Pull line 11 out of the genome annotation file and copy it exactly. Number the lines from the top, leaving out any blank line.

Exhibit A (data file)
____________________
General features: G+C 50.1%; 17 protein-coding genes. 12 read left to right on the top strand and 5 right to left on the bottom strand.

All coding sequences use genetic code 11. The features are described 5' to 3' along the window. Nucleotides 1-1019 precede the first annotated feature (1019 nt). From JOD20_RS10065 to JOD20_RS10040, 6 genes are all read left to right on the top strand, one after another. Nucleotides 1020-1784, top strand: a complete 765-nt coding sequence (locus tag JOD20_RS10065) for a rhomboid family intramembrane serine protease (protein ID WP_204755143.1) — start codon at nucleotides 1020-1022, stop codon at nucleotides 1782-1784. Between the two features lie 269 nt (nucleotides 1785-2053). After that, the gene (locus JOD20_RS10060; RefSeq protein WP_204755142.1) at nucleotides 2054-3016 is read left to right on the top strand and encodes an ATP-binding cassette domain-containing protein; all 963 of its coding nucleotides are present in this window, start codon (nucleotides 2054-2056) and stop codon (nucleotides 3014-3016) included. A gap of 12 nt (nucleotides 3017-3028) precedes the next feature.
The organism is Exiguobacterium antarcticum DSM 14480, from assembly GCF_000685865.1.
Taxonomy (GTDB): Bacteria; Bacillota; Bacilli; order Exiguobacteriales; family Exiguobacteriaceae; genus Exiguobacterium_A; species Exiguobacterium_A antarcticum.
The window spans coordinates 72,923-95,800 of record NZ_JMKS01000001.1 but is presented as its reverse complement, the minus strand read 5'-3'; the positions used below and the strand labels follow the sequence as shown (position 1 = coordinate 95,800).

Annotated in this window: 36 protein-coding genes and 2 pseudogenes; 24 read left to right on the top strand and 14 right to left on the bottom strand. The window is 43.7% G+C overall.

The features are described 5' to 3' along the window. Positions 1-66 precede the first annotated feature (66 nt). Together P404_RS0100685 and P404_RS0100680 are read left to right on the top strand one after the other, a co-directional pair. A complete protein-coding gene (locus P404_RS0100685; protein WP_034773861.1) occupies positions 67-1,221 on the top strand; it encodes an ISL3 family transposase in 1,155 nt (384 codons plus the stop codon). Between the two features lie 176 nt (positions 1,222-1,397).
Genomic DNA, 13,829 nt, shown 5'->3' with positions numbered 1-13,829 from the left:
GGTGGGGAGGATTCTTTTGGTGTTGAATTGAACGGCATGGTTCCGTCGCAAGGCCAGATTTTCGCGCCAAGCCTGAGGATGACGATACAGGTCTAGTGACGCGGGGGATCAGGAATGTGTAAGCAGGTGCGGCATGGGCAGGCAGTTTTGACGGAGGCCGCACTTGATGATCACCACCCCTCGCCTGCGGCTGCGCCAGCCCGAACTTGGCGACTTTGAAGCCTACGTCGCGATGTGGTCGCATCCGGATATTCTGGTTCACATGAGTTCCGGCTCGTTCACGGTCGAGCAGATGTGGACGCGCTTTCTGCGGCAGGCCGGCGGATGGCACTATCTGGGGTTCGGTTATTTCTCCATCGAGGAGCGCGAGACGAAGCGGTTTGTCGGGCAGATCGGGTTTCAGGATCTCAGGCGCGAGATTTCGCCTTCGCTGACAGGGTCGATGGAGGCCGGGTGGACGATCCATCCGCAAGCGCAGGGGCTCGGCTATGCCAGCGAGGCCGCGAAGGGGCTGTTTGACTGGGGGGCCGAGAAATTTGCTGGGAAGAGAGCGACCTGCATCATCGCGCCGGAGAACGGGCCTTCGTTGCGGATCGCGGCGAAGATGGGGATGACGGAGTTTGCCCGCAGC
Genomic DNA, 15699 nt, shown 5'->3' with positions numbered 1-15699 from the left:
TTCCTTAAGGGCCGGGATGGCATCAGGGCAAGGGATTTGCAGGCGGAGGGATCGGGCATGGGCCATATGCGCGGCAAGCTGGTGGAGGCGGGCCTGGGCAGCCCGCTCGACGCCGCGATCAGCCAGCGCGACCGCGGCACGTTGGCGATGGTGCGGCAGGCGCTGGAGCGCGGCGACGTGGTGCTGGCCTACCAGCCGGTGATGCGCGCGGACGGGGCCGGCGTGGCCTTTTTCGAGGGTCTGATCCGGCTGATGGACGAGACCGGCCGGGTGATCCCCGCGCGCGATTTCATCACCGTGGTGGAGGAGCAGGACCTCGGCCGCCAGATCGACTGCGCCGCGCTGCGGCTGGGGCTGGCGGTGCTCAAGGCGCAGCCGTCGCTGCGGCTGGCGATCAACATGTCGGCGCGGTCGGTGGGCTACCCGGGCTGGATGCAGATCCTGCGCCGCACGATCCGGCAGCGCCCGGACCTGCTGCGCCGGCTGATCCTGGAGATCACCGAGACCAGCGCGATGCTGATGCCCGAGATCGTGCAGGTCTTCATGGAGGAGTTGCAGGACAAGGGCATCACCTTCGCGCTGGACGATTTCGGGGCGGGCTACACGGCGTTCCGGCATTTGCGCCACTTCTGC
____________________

TTCCTTAAGGGCCGGGATGGCATCAGGGCAAGGGATTTGCAGGCGGAGGGATCGGGCATGGGCCATATGCGCGGCAAGCTGGTGGAGGCGGGCCTGGGCAGCCCGCTCGACGCCGCGATCAGCCAGCGCGACCGCGGCACGTTGGCGATGGTGCGGCAGGCGCTGGAGCGCGGCGACGTGGTGCTGGCCTACCAGCCGGTGATGCGCGCGGACGGGGCCGGCGTGGCCTTTTTCGAGGGTCTGATCCGGCTGATGGACGAGACCGGCCGGGTGATCCCCGCGCGCGATTTCATCACCGTGGTGGAGGAGCAGGACCTCGGCCGCCAGATCGACTGCGCCGCGCTGCGGCTGGGGCTGGCGGTGCTCAAGGCGCAGCCGTCGCTGCGGCTGGCGATCAACATGTCGGCGCGGTCGGTGGGCTACCCGGGCTGGATGCAGATCCTGCGCCGCACGATCCGGCAGCGCCCGGACCTGCTGCGCCGGCTGATCCTGGAGATCACCGAGACCAGCGCGATGCTGATGCCCGAGATCGTGCAGGTCTTCATGGAGGAGTTGCAGGACAAGGGCATCACCTTCGCGCTGGACGATTTCGGGGCGGGCTACACGGCGTTCCGGCATTTGCGCCACTTCTGC